Feb 2022. By Irad Deutsch and Dr. Daniel Vorobiof.
For data to be truly valuable, it must take into consideration all the facets of the patient’s life. That will allow researchers to uncover new patterns in cancer prognosis, diagnosis and treatment.
Cancer research is one of the mostly heavily invested areas of medical research, with more than $5 billion spent on exploring and developing new therapeutics and treatment options in the U.S. annually. Given that more than 1.7 million people are diagnosed with cancer in the U.S. every year, this research is critical to prolong survival and improve quality of life for patients.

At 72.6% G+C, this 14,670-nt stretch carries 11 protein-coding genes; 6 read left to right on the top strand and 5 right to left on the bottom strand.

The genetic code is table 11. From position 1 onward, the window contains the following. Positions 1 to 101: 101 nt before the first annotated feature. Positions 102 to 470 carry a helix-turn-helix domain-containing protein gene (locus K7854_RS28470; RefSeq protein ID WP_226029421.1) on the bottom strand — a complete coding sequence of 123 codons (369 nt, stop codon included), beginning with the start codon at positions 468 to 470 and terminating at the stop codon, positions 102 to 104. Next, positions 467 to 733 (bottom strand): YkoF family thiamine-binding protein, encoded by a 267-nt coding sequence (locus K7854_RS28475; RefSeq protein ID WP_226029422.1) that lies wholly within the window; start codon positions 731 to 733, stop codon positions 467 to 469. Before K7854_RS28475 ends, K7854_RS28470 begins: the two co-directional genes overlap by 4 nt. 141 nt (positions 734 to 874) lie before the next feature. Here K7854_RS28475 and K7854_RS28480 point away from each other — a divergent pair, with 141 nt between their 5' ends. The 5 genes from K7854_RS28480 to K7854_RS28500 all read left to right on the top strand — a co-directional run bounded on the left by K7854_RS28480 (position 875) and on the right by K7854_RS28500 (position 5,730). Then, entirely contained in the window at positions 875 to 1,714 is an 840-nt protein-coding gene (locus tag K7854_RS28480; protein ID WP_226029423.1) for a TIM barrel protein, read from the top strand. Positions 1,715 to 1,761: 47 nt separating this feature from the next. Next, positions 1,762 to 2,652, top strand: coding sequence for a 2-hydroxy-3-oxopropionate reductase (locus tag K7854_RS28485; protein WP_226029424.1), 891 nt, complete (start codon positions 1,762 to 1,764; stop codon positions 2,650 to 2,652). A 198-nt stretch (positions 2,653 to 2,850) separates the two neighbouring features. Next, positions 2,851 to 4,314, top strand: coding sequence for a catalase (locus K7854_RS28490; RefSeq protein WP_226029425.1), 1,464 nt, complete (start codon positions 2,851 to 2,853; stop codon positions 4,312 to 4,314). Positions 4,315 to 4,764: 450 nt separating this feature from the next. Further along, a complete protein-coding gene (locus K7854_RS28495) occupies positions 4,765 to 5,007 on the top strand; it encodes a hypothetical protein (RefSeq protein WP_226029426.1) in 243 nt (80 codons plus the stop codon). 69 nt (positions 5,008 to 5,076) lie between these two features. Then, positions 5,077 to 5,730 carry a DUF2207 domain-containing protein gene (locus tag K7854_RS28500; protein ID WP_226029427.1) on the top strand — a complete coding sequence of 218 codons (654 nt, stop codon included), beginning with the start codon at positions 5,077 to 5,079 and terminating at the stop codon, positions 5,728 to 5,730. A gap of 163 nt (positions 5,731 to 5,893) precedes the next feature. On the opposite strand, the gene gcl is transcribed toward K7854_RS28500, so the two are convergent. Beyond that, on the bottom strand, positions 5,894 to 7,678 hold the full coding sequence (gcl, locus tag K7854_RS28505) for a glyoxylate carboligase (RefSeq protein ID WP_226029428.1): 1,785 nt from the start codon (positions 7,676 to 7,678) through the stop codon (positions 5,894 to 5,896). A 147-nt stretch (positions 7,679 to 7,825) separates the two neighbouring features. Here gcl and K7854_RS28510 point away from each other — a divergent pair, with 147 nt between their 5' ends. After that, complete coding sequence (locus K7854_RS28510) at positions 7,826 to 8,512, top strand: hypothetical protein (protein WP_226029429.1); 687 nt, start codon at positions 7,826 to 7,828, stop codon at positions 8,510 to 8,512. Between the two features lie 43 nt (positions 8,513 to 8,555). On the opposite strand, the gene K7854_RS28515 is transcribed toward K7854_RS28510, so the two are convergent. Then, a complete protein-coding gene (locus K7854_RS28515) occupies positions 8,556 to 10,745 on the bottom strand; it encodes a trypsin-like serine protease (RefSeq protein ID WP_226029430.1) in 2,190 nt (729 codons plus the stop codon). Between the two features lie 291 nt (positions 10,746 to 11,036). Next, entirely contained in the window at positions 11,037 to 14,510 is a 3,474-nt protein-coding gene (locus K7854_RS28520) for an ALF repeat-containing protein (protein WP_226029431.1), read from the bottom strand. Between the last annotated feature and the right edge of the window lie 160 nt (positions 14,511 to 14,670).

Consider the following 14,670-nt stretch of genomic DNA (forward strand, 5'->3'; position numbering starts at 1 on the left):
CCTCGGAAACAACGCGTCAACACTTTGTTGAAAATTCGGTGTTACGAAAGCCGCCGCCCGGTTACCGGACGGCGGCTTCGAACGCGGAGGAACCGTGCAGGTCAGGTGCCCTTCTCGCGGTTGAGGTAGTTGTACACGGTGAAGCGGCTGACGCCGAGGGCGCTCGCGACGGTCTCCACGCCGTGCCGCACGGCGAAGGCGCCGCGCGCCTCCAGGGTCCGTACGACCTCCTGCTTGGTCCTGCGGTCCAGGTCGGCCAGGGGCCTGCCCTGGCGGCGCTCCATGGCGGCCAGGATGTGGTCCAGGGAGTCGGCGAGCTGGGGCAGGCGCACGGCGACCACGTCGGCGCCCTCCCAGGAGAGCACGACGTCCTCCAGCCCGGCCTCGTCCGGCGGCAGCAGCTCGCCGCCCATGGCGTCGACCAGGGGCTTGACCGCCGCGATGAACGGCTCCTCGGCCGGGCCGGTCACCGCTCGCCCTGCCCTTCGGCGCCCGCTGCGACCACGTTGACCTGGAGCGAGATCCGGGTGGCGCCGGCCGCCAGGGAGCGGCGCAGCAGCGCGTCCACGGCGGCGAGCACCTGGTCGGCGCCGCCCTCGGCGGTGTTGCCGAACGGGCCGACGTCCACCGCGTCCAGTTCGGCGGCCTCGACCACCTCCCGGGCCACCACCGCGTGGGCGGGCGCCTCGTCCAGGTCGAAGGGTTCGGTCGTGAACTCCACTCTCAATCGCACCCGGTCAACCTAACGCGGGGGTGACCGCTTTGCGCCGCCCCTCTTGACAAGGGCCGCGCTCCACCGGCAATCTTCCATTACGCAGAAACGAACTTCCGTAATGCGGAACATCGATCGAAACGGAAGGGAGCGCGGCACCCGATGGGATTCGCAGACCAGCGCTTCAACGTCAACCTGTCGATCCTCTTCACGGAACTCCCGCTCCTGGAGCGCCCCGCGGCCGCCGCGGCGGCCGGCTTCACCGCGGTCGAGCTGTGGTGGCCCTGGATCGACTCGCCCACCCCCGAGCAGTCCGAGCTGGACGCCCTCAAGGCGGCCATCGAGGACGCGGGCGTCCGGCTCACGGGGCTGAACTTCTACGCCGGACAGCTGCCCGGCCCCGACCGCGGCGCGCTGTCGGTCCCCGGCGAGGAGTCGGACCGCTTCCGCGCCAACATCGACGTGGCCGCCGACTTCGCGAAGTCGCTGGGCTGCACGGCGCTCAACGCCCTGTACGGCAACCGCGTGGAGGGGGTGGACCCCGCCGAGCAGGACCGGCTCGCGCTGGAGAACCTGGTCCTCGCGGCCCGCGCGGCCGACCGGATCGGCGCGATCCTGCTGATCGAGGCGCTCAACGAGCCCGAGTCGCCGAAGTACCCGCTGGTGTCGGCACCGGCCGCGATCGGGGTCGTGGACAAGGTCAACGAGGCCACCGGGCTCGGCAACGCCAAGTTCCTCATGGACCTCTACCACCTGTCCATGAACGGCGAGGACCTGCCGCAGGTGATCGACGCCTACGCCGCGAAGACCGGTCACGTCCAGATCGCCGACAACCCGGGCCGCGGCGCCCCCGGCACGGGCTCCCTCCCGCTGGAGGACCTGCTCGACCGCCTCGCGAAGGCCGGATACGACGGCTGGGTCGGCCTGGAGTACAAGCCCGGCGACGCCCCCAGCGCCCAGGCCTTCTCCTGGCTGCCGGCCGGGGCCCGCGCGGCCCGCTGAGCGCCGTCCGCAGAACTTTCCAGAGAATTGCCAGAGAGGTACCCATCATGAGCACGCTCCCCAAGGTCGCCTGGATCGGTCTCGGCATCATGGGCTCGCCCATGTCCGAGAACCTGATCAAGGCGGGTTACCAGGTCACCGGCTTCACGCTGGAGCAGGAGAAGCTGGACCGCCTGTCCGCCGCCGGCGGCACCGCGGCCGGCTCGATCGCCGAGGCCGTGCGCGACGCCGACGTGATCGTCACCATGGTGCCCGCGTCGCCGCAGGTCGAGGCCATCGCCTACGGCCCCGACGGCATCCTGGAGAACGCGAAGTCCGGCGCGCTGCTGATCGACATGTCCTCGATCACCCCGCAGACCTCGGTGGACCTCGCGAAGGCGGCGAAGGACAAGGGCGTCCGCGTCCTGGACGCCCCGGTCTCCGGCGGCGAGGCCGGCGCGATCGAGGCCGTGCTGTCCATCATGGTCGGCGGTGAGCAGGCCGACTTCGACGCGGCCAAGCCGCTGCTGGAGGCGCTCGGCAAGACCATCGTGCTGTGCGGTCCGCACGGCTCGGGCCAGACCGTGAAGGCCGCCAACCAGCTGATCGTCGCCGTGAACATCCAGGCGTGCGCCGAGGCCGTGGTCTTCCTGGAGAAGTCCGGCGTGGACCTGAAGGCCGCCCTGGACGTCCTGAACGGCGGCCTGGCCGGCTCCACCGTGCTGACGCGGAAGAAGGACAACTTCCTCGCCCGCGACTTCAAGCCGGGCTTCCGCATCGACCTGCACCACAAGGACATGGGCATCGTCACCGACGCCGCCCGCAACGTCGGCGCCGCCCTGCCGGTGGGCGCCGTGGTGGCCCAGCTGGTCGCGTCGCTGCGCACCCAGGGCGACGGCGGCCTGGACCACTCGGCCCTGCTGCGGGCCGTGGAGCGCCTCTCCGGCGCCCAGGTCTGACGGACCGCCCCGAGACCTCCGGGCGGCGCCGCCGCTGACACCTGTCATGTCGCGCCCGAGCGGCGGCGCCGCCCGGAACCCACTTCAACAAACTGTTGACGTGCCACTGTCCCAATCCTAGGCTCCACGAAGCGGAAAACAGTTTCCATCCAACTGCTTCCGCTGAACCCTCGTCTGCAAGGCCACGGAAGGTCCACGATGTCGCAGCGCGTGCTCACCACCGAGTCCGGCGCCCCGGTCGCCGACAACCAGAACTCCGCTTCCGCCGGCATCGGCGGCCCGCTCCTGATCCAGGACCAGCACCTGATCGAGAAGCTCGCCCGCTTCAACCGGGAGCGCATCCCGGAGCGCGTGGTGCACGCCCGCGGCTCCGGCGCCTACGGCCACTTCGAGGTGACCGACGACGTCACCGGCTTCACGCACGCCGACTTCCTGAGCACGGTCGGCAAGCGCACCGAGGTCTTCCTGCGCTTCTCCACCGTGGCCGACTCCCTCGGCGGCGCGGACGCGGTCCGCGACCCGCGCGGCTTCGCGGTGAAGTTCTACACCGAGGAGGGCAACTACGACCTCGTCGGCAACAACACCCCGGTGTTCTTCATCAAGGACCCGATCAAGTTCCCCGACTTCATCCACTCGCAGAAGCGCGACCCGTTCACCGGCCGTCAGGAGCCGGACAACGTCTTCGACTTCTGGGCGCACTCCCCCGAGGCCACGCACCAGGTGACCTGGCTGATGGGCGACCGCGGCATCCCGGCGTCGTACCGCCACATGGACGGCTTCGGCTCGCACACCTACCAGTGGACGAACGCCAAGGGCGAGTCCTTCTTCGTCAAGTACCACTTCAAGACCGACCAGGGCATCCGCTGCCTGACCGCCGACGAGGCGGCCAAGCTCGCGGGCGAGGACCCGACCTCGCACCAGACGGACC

While a significant element of cancer research relies on patient data, much of the available data is limited in quantity and scope. Currently, this type of information is primarily obtained from labs or clinical trials, limiting analyses to small cohorts of patients, which significantly affects the results obtained. Additionally, these controlled environments can produce synthetic outcomes and data that may not be reflective of real-life situations.